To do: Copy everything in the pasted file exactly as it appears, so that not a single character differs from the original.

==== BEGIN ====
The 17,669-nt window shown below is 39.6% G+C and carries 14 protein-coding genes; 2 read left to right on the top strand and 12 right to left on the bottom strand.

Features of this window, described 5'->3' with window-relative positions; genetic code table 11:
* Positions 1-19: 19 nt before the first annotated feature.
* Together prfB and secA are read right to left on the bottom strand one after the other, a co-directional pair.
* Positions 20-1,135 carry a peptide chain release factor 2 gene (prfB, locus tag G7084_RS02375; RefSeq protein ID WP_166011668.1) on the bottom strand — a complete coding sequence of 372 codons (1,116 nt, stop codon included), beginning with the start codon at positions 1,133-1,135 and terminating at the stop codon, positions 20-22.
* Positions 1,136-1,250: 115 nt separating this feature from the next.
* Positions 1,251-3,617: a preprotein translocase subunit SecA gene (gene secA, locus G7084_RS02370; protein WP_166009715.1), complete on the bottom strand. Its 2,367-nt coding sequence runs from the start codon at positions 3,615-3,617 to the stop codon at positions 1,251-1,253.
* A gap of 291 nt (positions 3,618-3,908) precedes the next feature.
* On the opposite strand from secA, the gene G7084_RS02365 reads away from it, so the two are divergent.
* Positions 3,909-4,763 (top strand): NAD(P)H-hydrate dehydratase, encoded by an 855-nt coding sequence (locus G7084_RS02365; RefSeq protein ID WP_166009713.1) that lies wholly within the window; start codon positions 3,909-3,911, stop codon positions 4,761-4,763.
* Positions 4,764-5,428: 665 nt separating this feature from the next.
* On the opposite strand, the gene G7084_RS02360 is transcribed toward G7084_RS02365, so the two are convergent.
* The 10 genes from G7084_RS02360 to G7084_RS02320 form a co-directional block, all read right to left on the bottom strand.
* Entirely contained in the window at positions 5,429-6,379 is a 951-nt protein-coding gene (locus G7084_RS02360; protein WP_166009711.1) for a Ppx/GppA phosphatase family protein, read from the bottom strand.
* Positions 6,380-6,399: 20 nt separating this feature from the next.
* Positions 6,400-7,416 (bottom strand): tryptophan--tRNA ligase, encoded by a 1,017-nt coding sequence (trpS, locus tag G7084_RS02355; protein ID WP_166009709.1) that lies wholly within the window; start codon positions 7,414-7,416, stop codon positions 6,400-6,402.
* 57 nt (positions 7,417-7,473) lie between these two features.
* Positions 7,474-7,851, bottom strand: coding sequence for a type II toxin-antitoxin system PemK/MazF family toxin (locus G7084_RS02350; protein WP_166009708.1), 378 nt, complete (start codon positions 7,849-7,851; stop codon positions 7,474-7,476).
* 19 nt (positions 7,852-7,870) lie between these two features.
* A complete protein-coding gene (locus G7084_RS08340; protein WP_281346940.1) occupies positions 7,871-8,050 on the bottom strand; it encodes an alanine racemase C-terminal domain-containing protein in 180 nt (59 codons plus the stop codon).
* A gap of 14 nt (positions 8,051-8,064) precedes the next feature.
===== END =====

The 17,669-nt window shown below is 39.6% G+C and carries 14 protein-coding genes; 2 read left to right on the top strand and 12 right to left on the bottom strand.

Features of this window, described 5'->3' with window-relative positions; genetic code table 11:
* Positions 1-19: 19 nt before the first annotated feature.
* Together prfB and secA are read right to left on the bottom strand one after the other, a co-directional pair.
* Positions 20-1,135 carry a peptide chain release factor 2 gene (prfB, locus tag G7084_RS02375; RefSeq protein ID WP_166011668.1) on the bottom strand — a complete coding sequence of 372 codons (1,116 nt, stop codon included), beginning with the start codon at positions 1,133-1,135 and terminating at the stop codon, positions 20-22.
* Positions 1,136-1,250: 115 nt separating this feature from the next.
* Positions 1,251-3,617: a preprotein translocase subunit SecA gene (gene secA, locus G7084_RS02370; protein WP_166009715.1), complete on the bottom strand. Its 2,367-nt coding sequence runs from the start codon at positions 3,615-3,617 to the stop codon at positions 1,251-1,253.
* A gap of 291 nt (positions 3,618-3,908) precedes the next feature.
* On the opposite strand from secA, the gene G7084_RS02365 reads away from it, so the two are divergent.
* Positions 3,909-4,763 (top strand): NAD(P)H-hydrate dehydratase, encoded by an 855-nt coding sequence (locus G7084_RS02365; RefSeq protein ID WP_166009713.1) that lies wholly within the window; start codon positions 3,909-3,911, stop codon positions 4,761-4,763.
* Positions 4,764-5,428: 665 nt separating this feature from the next.
* On the opposite strand, the gene G7084_RS02360 is transcribed toward G7084_RS02365, so the two are convergent.
* The 10 genes from G7084_RS02360 to G7084_RS02320 form a co-directional block, all read right to left on the bottom strand.
* Entirely contained in the window at positions 5,429-6,379 is a 951-nt protein-coding gene (locus G7084_RS02360; protein WP_166009711.1) for a Ppx/GppA phosphatase family protein, read from the bottom strand.
* Positions 6,380-6,399: 20 nt separating this feature from the next.
* Positions 6,400-7,416 (bottom strand): tryptophan--tRNA ligase, encoded by a 1,017-nt coding sequence (trpS, locus tag G7084_RS02355; protein ID WP_166009709.1) that lies wholly within the window; start codon positions 7,414-7,416, stop codon positions 6,400-6,402.
* 57 nt (positions 7,417-7,473) lie between these two features.
* Positions 7,474-7,851, bottom strand: coding sequence for a type II toxin-antitoxin system PemK/MazF family toxin (locus G7084_RS02350; protein WP_166009708.1), 378 nt, complete (start codon positions 7,849-7,851; stop codon positions 7,474-7,476).
* 19 nt (positions 7,852-7,870) lie between these two features.
* A complete protein-coding gene (locus G7084_RS08340; protein WP_281346940.1) occupies positions 7,871-8,050 on the bottom strand; it encodes an alanine racemase C-terminal domain-containing protein in 180 nt (59 codons plus the stop codon).
* A gap of 14 nt (positions 8,051-8,064) precedes the next feature.